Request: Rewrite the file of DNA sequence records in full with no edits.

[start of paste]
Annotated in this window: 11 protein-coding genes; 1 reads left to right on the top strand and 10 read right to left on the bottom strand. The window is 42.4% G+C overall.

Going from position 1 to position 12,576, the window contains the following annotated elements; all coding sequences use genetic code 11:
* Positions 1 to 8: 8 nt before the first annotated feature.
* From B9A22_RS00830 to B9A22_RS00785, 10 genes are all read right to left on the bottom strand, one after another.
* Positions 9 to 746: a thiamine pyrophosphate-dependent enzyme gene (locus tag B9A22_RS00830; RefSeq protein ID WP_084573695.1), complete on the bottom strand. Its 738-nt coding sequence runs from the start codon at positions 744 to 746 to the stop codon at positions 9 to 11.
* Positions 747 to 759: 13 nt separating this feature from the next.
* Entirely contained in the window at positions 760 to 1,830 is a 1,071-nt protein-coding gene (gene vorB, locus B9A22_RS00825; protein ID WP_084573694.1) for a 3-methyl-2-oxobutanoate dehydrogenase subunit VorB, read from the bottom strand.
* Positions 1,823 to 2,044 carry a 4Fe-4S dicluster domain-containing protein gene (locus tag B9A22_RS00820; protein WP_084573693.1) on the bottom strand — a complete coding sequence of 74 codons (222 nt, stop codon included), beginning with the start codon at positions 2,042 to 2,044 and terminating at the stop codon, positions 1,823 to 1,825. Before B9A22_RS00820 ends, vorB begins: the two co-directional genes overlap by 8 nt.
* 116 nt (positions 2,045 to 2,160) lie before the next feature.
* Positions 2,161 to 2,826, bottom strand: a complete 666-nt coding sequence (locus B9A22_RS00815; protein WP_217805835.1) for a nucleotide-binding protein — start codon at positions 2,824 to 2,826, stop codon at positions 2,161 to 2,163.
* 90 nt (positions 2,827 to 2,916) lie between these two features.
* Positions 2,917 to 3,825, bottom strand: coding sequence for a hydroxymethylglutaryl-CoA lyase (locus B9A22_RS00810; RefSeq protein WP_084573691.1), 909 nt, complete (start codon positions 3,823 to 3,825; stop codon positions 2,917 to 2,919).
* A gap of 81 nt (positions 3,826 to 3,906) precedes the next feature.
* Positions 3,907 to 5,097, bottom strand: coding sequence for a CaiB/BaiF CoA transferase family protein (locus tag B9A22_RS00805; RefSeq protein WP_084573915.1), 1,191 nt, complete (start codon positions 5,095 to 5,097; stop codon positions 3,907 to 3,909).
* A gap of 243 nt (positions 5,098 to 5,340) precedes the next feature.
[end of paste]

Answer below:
Annotated in this window: 11 protein-coding genes; 1 reads left to right on the top strand and 10 read right to left on the bottom strand. The window is 42.4% G+C overall.

Going from position 1 to position 12,576, the window contains the following annotated elements; all coding sequences use genetic code 11:
* Positions 1 to 8: 8 nt before the first annotated feature.
* From B9A22_RS00830 to B9A22_RS00785, 10 genes are all read right to left on the bottom strand, one after another.
* Positions 9 to 746: a thiamine pyrophosphate-dependent enzyme gene (locus tag B9A22_RS00830; RefSeq protein ID WP_084573695.1), complete on the bottom strand. Its 738-nt coding sequence runs from the start codon at positions 744 to 746 to the stop codon at positions 9 to 11.
* Positions 747 to 759: 13 nt separating this feature from the next.
* Entirely contained in the window at positions 760 to 1,830 is a 1,071-nt protein-coding gene (gene vorB, locus B9A22_RS00825; protein ID WP_084573694.1) for a 3-methyl-2-oxobutanoate dehydrogenase subunit VorB, read from the bottom strand.
* Positions 1,823 to 2,044 carry a 4Fe-4S dicluster domain-containing protein gene (locus tag B9A22_RS00820; protein WP_084573693.1) on the bottom strand — a complete coding sequence of 74 codons (222 nt, stop codon included), beginning with the start codon at positions 2,042 to 2,044 and terminating at the stop codon, positions 1,823 to 1,825. Before B9A22_RS00820 ends, vorB begins: the two co-directional genes overlap by 8 nt.
* 116 nt (positions 2,045 to 2,160) lie before the next feature.
* Positions 2,161 to 2,826, bottom strand: a complete 666-nt coding sequence (locus B9A22_RS00815; protein WP_217805835.1) for a nucleotide-binding protein — start codon at positions 2,824 to 2,826, stop codon at positions 2,161 to 2,163.
* 90 nt (positions 2,827 to 2,916) lie between these two features.
* Positions 2,917 to 3,825, bottom strand: coding sequence for a hydroxymethylglutaryl-CoA lyase (locus B9A22_RS00810; RefSeq protein WP_084573691.1), 909 nt, complete (start codon positions 3,823 to 3,825; stop codon positions 2,917 to 2,919).
* A gap of 81 nt (positions 3,826 to 3,906) precedes the next feature.
* Positions 3,907 to 5,097, bottom strand: coding sequence for a CaiB/BaiF CoA transferase family protein (locus tag B9A22_RS00805; RefSeq protein WP_084573915.1), 1,191 nt, complete (start codon positions 5,095 to 5,097; stop codon positions 3,907 to 3,909).
* A gap of 243 nt (positions 5,098 to 5,340) precedes the next feature.